Twenty-six days before Hitler's appointment as Chancellor, Baron Kurt von Schroeder, a Cologne banker, had a private meeting with Hitler, three other Nazi leaders, and Papen. During this meeting Papen and Hitler agreed that Social Democrats, Communists, and Jews had to be eliminated from leading positions in Germany, and Schroeder promised that German business interests would take over the debts of the Nazi Party. Twelve days later, Goebbels reported that the financial position of the (previously bankrupt) Nazi party had "fundamentally improved overnight."

FHAO explains Hitler's appointment as Chancellor by telling students that Schleicher, Papen, and Hindenburg represented powerful people with little popular support who made a deal with Hitler: "He had the popularity they lacked and they had the power he needed."

This sophisticated-sounding analysis is wrong. The election results alone showed that Hitler's popularity was quite limited and in decline. Millions of Germans were actively, many even violently, opposing the Nazis. What Hitler offered the elite was not popularity, but the determination to lead an all-out attack on the working class.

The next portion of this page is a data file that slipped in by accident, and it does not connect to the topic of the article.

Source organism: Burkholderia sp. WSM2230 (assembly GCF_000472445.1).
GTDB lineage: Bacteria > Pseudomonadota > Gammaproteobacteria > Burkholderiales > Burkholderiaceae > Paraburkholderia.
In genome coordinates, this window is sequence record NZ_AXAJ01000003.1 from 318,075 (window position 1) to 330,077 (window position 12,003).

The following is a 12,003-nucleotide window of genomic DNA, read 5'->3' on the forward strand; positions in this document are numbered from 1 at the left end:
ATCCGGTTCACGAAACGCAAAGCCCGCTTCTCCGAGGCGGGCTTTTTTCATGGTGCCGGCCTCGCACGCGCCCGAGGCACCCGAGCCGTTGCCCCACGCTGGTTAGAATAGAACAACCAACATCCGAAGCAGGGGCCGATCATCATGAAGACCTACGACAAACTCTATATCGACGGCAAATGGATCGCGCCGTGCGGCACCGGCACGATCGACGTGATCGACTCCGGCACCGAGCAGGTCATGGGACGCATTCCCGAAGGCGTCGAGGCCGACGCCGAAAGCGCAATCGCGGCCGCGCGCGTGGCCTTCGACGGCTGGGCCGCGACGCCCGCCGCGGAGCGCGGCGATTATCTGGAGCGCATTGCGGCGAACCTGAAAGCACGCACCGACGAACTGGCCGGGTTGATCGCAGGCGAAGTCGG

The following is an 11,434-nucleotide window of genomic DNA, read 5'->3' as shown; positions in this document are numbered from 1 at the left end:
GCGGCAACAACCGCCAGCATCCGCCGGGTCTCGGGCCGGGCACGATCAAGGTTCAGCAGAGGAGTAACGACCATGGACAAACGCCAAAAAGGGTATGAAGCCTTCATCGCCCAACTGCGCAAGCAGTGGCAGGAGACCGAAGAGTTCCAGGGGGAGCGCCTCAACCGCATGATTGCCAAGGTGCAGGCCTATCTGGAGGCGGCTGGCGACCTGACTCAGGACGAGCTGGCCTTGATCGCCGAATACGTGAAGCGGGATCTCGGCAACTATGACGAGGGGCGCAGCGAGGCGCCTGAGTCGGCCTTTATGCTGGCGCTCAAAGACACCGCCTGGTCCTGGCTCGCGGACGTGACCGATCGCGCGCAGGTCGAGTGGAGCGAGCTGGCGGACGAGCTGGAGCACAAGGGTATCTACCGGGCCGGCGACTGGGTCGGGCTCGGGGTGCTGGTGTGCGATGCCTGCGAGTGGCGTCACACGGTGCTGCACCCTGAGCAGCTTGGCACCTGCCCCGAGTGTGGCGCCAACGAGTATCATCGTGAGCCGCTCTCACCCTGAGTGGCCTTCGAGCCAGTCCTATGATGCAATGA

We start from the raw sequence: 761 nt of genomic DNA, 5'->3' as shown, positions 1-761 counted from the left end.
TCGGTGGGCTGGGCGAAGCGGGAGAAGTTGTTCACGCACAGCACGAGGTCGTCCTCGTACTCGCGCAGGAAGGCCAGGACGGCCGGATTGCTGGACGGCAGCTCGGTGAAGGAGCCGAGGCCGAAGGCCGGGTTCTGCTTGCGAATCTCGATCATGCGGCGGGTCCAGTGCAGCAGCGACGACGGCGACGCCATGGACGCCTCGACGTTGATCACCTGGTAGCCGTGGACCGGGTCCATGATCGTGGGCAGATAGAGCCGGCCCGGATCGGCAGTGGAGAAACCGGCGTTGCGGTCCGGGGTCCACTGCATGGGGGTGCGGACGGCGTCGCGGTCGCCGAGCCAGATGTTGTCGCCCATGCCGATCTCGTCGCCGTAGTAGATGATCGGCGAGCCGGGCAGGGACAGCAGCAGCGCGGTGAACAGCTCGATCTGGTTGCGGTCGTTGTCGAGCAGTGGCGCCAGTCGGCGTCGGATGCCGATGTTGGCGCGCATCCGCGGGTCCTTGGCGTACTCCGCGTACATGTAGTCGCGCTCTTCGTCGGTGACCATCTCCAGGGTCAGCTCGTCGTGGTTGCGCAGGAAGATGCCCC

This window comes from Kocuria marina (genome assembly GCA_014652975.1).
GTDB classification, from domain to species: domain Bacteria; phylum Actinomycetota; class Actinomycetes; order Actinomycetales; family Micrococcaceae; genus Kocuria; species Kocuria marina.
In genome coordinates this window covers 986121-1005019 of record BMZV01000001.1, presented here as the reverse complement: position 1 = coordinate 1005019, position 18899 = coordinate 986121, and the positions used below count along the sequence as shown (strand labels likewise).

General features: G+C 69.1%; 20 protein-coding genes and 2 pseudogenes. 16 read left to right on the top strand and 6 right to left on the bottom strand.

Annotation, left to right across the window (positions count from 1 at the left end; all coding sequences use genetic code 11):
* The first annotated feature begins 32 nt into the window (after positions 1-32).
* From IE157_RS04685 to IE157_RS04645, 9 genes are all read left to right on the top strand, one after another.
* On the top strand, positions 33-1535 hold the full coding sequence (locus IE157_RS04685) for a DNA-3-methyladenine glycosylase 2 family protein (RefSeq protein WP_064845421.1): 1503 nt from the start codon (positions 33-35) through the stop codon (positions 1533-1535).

Within two months of being appointed Chancellor, Hitler arrested four thousand leaders of the Communist Party along with others in the Social Democratic and liberal parties and carted them off to be tortured and beaten. On May 2, 1933 Nazis occupied all trade union headquarters, confiscated their funds, dissolved the unions, and sent the leaders to concentration camps; any known working class radicals were put in prison camps or went into hiding. By 1938 tens of thousands of working class leaders were in the concentration camps or prison and hundreds had been killed. Eventually the Nazis rounded up three million political prisoners.

Even after the Nazis took over the government, destroyed the unions, and imprisoned opposition leaders, the German working class fought them. This resistance is described by John Weiss in his book, Ideology of Death: Why the Holocaust Happened in Germany. Weiss explains that resistance took many forms. No worker loyal to the Nazis was ever elected to workers' councils by his mates. When the Nazi government escalated its attack on Jews by destroying their property, killing ninety, and sending thirty thousand to concentration camps during the infamous "Kristallnacht" on November 9-10, 1938, workers distributed tens of thousands of leaflets protesting Kristallnacht, and millions of other anti-Nazi leaflets. Red flags flew defiantly over factories, and posters attacked the regime. In working class districts, youth gangs painted anti-Nazi graffiti and regularly beat up members of the Hitler Youth.